Learning Python – Part 2

Forewords

A while back I decid­ed to try and learn Python for the hell of it as it seems like an inter­est­ing lan­guage and has some of the most con­cise and user-friend­ly syn­tax. Hav­ing spent some time going through a num­ber of dif­fer­ent learn­ing sources and mate­ri­als (like the offi­cial site python.org which has a very help­ful tuto­r­i­al sec­tion) I have put togeth­er a set of notes I made as I was learn­ing and hope­ful­ly they can be use­ful to you as a quick list of how-to code snip­pets.

All the code snap­shots I’m show­ing here are tak­en from the IDLE Python shell.

Lists

To cre­ate a new list:

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Lists are NOT immutable:

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Use the in key­word to check whether an ele­ment is in the spec­i­fied list:

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Nest­ing lists:

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The min and max func­tions:

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The list func­tion – you can use the list() func­tion to con­vert a tuple to a list:

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Ele­ment val­ues of a tuple can­not be changed and tuple ele­ments are put between paren­the­sis instead of square brack­et:

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Delet­ing an item from list:

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or you can use the remove() func­tion:

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Replace por­tion of list with slic­ing:

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Insert a list into anoth­er list with slic­ing:

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Delete a por­tion of list with slic­ing:

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Append­ing to a list by using sim­ple con­cate­na­tion:

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or use append or extend, the dif­fer­ence being append adds a sin­gle ele­ment to the list where as extend works like the con­cate­na­tion above.

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now com­pare this to extend:

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Like in Javascript, you can use a list like a stack (FILO) too:

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You can also use a list as a queue (FIFO) using the collections.deque func­tion:

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Sort­ing a list:

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you can do the same to a string too using the sort­ed func­tion:

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To con­struct an emp­ty tuple:

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To con­struct a tuple with a sin­gle item:

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You can unpack a tuple or list (like the pat­tern match­ing in F#):

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There must be the same num­ber of ele­ments on the left as the tuple on the right:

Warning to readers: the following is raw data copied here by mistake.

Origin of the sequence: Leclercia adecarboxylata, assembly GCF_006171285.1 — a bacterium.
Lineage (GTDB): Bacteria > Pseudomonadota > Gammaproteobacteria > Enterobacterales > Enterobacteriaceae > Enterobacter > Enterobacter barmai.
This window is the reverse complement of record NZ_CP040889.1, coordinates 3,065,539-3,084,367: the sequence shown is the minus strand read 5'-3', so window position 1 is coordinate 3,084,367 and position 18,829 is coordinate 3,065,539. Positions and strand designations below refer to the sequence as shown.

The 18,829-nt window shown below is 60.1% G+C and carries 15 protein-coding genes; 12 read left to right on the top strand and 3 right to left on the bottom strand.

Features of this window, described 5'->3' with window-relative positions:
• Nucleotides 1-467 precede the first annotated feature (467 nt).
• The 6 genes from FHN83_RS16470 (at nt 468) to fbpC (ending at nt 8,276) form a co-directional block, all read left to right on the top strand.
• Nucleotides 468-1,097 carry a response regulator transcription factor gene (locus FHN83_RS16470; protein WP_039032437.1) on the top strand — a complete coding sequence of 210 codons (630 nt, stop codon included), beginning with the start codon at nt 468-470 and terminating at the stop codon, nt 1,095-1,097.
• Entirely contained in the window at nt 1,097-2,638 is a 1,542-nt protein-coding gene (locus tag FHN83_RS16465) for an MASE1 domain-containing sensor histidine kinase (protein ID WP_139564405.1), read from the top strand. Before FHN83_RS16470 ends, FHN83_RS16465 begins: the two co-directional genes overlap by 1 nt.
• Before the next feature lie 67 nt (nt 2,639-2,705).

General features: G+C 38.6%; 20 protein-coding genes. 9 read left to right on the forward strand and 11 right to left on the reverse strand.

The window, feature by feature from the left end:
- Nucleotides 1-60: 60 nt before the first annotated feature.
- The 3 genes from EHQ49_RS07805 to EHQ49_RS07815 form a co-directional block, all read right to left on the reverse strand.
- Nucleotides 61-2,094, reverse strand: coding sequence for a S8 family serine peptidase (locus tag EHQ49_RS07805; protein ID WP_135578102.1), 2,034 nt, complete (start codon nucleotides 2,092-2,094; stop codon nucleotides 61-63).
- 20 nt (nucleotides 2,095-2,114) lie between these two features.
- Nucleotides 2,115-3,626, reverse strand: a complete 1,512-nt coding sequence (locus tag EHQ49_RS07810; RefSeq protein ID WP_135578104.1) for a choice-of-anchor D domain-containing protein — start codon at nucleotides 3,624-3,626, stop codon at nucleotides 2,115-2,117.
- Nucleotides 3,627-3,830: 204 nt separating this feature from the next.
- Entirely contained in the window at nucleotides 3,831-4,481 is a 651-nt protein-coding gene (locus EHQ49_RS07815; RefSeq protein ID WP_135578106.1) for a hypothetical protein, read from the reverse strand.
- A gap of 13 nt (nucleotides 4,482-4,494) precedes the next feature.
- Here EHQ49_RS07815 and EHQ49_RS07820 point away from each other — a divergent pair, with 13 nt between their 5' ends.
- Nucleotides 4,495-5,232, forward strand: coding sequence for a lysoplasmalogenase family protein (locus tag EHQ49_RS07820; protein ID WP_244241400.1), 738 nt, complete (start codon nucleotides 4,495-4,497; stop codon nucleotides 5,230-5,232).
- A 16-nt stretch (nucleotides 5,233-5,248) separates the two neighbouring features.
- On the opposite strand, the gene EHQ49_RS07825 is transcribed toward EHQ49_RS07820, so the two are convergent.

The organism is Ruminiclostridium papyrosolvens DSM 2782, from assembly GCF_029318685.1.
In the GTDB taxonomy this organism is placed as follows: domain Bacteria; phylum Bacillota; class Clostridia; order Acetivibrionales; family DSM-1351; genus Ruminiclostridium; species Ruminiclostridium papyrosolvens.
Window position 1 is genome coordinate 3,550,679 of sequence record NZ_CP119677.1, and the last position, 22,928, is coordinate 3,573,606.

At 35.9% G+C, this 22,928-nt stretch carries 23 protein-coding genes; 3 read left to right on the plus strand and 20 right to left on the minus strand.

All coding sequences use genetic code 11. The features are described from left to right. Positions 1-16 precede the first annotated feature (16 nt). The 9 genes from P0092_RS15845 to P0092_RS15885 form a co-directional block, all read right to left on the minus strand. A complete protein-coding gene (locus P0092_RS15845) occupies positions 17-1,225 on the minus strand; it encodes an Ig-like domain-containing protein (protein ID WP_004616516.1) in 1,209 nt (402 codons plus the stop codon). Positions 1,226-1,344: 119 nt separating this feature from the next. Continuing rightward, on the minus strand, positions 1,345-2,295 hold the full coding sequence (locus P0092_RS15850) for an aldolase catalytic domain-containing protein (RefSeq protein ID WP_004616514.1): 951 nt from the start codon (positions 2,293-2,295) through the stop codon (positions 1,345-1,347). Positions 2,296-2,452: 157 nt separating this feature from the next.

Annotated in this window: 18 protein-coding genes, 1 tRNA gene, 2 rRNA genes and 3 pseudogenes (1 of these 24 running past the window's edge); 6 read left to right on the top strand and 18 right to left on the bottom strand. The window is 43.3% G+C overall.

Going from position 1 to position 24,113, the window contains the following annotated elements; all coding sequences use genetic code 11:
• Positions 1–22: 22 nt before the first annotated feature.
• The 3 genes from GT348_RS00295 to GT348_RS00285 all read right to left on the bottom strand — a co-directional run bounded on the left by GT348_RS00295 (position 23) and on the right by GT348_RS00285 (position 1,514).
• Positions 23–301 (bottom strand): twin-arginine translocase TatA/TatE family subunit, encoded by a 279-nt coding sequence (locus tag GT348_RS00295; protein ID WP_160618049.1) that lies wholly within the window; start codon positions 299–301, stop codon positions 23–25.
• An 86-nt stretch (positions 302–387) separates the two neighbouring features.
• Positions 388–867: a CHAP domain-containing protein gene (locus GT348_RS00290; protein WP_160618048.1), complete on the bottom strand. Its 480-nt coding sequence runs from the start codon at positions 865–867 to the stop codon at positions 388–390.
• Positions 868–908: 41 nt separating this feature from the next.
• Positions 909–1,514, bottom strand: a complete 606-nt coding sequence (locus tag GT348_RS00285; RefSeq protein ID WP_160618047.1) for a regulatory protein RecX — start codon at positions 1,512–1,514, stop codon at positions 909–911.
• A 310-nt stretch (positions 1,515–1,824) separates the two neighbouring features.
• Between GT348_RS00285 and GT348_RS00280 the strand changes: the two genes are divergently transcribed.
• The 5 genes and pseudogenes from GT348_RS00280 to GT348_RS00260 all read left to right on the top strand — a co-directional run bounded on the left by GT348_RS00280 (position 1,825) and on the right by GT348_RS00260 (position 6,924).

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Use the range() func­tion to gen­er­ate a range of inte­gers:

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Use the fil­ter() func­tion to fil­ter a list:

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Use the map() func­tion to project a sequence’s items to some­thing else:

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you can also use it like the zip() method in F# by pass­ing in mul­ti­ple sequences:

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if the lists are not of equal length, None is used to fill in the gap:

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Use the reduce() func­tion to return a sin­gle val­ue from a list of ele­ment, e.g. to sum the num­bers 1–4:

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you can also pass in a third argu­ment to indi­cate the start­ing val­ue of the accu­mu­la­tor:

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You can remove an item from a list using its index with the del state­ment:

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note that del state­ment doesn’t return any val­ues.

You can also use it to delete the entire list or part of the list:

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or to delete the vari­able itself:

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List com­pre­hen­sions (sim­i­lar to those in F#):

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If the result is a tuple, then it must be paren­the­sized:

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You can add addi­tion­al fil­ters:

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Or you can have a loop inside anoth­er loop:

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Nest­ed List Com­pre­hen­sions, e.g. to turn the columns of a matrix into rows:

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remem­ber, read nest­ed com­pre­hen­sions from right to left!

Nest­ed com­pre­hen­sions is a pow­er­ful tool but adds com­plex­i­ty, where pos­si­ble, use built-in func­tions. E.g. the above can be done using zip():

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When loop­ing through a sequence, the posi­tion index and cor­re­spond­ing val­ue can be retrieved at the same time using the enu­mer­ate() func­tion:

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You can also use zip() func­tion to loop over two or more sequences at the same time:

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